Tuesday, November 01, 2011

New Federal Sentencing Guidelines Take Effect November 1

Today, November 1, the new federal sentencing guidelines take effect.  One of the most significant changes involves bringing the penalty for possession of crack cocaine in line with the penalties for possession of cocaine in other forms.   In general terms this means lowering the mandatory sentence for possession of crack cocaine.   Although this portion of the new guidelines will take effect retroactively it is not an automatic "get out of jail" card.   Each case must be considered individually by a federal court.  National Public Radio did an interesting story on the changes to crack sentencing that could lead to early releases.  The story notes that the "disparity in sentences for crack versus powder had long been criticized as racially discriminatory because it disproportionately affected black defendants. The Fair Sentencing Act passed by Congress in 2010 and signed by President Barack Obama reduced the disparity for future cases."

For official information, go to the United States Sentencing Commission's website which has an  FAQ with information about the changes for crack cocaine. For more indepth information, consult the commission's report to Congress about the effects of mandatory sentences on the federal prison system.   The commission is charged with making "recommendations to Congress concerning modification or enactment of statutes relating to sentencing, penal, and correctional matters that the Commission finds to be necessary and advisable to carry out an effective, humane, and rational sentencing policy."  Aligning the sentences for crack cocaine with those for other forms of cocaine seems like a good step towards a more rational sentencing policy.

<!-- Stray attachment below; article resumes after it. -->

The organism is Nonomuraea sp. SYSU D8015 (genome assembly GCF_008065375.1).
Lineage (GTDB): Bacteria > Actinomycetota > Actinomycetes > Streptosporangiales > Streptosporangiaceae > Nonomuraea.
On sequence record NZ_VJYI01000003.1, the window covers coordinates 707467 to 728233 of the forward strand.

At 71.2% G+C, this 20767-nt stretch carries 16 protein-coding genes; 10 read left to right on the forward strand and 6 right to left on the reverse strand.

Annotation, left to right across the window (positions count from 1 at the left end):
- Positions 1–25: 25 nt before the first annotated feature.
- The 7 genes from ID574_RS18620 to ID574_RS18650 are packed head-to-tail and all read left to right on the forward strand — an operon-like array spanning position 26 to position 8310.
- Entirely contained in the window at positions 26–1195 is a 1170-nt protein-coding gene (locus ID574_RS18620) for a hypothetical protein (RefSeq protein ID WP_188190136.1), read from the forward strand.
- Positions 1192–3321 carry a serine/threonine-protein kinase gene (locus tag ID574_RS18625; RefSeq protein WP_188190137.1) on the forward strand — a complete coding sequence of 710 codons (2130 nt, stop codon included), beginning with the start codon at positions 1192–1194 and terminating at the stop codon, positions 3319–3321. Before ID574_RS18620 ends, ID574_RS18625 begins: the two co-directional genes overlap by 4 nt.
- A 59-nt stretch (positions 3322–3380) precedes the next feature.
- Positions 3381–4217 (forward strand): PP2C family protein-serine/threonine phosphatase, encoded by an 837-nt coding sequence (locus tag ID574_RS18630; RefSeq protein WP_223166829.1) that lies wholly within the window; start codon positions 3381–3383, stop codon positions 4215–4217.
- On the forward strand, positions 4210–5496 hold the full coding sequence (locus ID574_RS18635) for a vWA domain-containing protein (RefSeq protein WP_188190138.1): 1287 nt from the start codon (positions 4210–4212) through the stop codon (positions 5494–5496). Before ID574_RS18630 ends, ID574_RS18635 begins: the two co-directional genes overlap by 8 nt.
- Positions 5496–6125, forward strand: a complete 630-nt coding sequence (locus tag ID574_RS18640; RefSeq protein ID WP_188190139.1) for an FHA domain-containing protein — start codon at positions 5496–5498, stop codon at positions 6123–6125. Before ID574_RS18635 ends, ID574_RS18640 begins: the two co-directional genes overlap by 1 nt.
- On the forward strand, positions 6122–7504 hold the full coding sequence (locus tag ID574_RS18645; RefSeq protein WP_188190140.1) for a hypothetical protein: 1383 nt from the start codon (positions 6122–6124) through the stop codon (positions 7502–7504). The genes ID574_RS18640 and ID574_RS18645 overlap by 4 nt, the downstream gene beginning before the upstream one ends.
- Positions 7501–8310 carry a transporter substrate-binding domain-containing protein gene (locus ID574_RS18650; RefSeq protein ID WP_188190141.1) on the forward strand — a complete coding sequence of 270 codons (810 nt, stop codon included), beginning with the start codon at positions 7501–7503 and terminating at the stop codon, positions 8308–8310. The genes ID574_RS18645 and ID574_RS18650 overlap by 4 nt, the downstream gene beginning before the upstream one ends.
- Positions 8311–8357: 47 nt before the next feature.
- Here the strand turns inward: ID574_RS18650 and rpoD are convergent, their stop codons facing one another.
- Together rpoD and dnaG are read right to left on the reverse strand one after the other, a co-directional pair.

For additional information on federal drug policy, the The Drug Enforcement Agency (DEA) website is a good place to start.  In addition to information about drug enforcement, the site includes pictures of drugs, fact sheets on legal and illegal drugs, and other useful information.

Pictures of cocaine from the DEA website.

You can also find more information about drugs and crime using the links on the Government Information's Alcohol, Tobacco, and Drug Use page and on the Crime and Justice page.

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